Since impactmania’s launch at the University of Santa Barbara, Art, Design and Architecture Museum, we’ve covered exciting projects and have interviewed people from coast to coast and beyond. Having traveled to Santa Barbara, New York, Los Angeles, San Francisco, Washington D.C., and Berlin, we’ve accomplished so much in just six months.
With Berlin being impactmania’s first European city covered just this past June, we are looking forward to continue working with international journalists as we next cover Amsterdam in the Netherlands this coming August.
As a result of our work, impactmania has introduced many interviewees to worthwhile projects. One notable connection is between the two organizations: Trekking for Kids in Washington D.C. and Universal Giving in San Francisco. Having formed a strategic relationship, these organizations are now better able to safeguard the quality and stewardship of funds to beneficiaries.
This month, we’d like to share impact-makers within the realms of Art & Culture, Business, and Science & Technology who are driving meaningful projects to not only satisfy their own personal quest, but to also contribute to society and Human Interests.
With this goal in mind, impactmania connected with thinkers and doers in the music, gaming, arts, film, architecture, technology, farming, business, and sports realms, proving that impact is cumulative and can be found in any field and discipline.
In this issue, Steven Sharpe from Opera Santa Barbara connected impactmania with opera singer, Monica Yunus, daughter of Nobel Peace Prize Winner, Muhummed Yunus. Melissa Walker sat down with Yunus, who spoke about how she co-founded Sing for Hope.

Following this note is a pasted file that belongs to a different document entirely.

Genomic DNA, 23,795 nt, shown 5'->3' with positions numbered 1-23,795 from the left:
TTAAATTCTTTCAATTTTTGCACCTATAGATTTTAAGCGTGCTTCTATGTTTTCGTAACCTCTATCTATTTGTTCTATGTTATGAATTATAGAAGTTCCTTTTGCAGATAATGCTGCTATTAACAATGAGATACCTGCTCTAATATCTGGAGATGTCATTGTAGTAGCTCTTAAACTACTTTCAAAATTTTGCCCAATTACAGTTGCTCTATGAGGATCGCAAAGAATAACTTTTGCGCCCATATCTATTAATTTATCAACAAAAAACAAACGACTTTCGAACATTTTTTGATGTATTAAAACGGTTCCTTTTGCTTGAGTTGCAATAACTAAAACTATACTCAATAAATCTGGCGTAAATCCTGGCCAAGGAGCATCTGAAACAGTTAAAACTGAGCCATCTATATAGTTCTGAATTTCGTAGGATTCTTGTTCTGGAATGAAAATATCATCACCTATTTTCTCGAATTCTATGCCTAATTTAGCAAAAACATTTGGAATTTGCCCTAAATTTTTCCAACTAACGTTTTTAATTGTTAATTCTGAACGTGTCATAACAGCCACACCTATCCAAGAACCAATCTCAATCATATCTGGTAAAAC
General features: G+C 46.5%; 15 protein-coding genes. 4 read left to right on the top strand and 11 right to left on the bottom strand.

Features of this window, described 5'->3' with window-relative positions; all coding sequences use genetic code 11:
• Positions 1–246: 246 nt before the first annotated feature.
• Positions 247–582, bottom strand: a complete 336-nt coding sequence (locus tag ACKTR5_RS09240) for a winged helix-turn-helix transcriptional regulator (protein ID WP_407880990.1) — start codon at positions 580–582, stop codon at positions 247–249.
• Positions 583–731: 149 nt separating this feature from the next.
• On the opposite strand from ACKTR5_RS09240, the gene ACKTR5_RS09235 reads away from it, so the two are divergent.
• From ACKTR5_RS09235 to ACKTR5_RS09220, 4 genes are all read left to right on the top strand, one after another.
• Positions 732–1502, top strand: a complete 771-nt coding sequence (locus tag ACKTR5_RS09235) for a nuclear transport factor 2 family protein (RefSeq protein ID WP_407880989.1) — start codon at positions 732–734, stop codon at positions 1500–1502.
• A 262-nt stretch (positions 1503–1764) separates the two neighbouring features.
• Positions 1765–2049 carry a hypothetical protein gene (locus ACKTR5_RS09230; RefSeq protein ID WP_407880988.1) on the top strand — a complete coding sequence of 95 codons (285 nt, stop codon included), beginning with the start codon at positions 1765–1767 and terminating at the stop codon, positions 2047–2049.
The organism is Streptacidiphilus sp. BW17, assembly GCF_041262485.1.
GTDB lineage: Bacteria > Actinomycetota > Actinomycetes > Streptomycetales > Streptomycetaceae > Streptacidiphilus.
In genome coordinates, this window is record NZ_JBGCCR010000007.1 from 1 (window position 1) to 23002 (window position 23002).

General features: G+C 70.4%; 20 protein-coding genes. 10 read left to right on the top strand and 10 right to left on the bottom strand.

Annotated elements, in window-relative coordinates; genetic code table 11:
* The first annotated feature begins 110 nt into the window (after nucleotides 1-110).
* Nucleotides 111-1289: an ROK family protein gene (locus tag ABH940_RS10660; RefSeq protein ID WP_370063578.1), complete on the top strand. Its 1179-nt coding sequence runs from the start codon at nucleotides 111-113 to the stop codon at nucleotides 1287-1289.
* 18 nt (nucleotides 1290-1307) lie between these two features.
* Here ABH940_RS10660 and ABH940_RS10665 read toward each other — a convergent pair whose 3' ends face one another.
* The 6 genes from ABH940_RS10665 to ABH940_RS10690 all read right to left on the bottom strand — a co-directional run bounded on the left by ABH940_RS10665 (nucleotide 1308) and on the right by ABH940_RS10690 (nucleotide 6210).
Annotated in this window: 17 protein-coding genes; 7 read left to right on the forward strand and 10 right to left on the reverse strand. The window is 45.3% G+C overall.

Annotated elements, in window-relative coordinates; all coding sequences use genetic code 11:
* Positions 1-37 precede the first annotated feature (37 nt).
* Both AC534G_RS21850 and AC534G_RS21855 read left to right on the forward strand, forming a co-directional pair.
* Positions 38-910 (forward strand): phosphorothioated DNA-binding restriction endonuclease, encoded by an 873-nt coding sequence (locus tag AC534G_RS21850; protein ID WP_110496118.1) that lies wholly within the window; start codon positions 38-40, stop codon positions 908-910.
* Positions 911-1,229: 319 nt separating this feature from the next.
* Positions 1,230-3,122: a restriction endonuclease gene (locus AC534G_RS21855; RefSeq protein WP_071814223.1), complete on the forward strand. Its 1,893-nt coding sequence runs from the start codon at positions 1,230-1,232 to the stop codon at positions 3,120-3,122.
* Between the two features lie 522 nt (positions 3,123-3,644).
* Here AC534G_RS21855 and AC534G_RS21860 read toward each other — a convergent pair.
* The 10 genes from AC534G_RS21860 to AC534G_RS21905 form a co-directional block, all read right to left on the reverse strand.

Alan Gershenfeld, who co-created a storytelling game sharing Alaska Native culture, Never Alone, won the BAFTA Games Best Debut of 2015. In our interview with him, he talks about how he offers gaming that is culturally and educationally relevant and impacts the gaming industry.
Columbia Visiting Scholar and Corporate Director of the Estado Group, Ricardo Gandour speaks about how the news is not what it used to be and how today’s news drives polarization, xenophobia, and nationalism. Brexit anyone? More importantly, what can we do about it?
Ofri Cnaani explains why artists can be agents of change. Cnaani is bringing her innovative performance to Finland this month, but has worked with museums in the United States, Middle East and South America. Her view on community outreach is unlike anything you have experienced in museums.
Chelsea Catania interviewed one of her favorite impact makers, Kevin Reimer, the world champion downhill skateboarder. Reimer built and sold a successful company in his 20s and impacted his and the next generation of skateboarders.
Artist-in-Residence at the SETI Institute, George Bolster, works with NASA on communicating the importance of planning the infinity of our species.
Filmmaker, author, and professor, Celine Shimizu, educates the next generation of filmmakers on how to speak a language that is inclusive of those under-represented (in some cases non-existent) in TV and film.
Cliff Lundberg traveled to Africa to interview chess champ, Phiona Mutesi, as well as soccer and chess coach, Robert Katende. ESPN Films and Walt Disney Pictures will release a movie, The Queen of Katwe (2016) based on Phiona Mutesi’s life in the slums and how she became the first titled female Ugandan chess player.
And finally, Rory Aronson built a bot that helps you grow your vegetables in San Luis Obispo, CA. His Open-Source Automated Precision Farming Machine is a B-Corp — a for-profit and for-purpose company. Aronson embodies the social entrepreneur we’d all like to be. At the very least, we can now start by finally growing that vegetable patch.
From all of us at impactmania, enjoy the summer.
After Europe, we will be covering thinkers and doers in Asia and South America who drive cultural, social, and economic impact.
Send us your favorite impact makers — See who we feature next!